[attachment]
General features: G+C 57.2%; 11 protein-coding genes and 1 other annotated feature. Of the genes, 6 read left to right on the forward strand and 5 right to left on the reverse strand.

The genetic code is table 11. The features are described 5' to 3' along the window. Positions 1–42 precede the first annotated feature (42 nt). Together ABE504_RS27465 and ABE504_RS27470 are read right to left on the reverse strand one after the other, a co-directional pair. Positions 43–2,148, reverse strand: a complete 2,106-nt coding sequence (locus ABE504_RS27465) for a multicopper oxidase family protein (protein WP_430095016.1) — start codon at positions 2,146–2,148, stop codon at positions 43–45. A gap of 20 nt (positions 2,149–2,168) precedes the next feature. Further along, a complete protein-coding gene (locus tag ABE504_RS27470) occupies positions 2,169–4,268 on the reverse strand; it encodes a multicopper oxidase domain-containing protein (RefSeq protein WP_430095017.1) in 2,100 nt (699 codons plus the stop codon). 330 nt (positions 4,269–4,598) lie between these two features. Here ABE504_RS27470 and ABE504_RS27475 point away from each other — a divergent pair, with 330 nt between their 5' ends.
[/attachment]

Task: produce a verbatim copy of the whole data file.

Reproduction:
General features: G+C 57.2%; 11 protein-coding genes and 1 other annotated feature. Of the genes, 6 read left to right on the forward strand and 5 right to left on the reverse strand.

The genetic code is table 11. The features are described 5' to 3' along the window. Positions 1–42 precede the first annotated feature (42 nt). Together ABE504_RS27465 and ABE504_RS27470 are read right to left on the reverse strand one after the other, a co-directional pair. Positions 43–2,148, reverse strand: a complete 2,106-nt coding sequence (locus ABE504_RS27465) for a multicopper oxidase family protein (protein WP_430095016.1) — start codon at positions 2,146–2,148, stop codon at positions 43–45. A gap of 20 nt (positions 2,149–2,168) precedes the next feature. Further along, a complete protein-coding gene (locus tag ABE504_RS27470) occupies positions 2,169–4,268 on the reverse strand; it encodes a multicopper oxidase domain-containing protein (RefSeq protein WP_430095017.1) in 2,100 nt (699 codons plus the stop codon). 330 nt (positions 4,269–4,598) lie between these two features. Here ABE504_RS27470 and ABE504_RS27475 point away from each other — a divergent pair, with 330 nt between their 5' ends.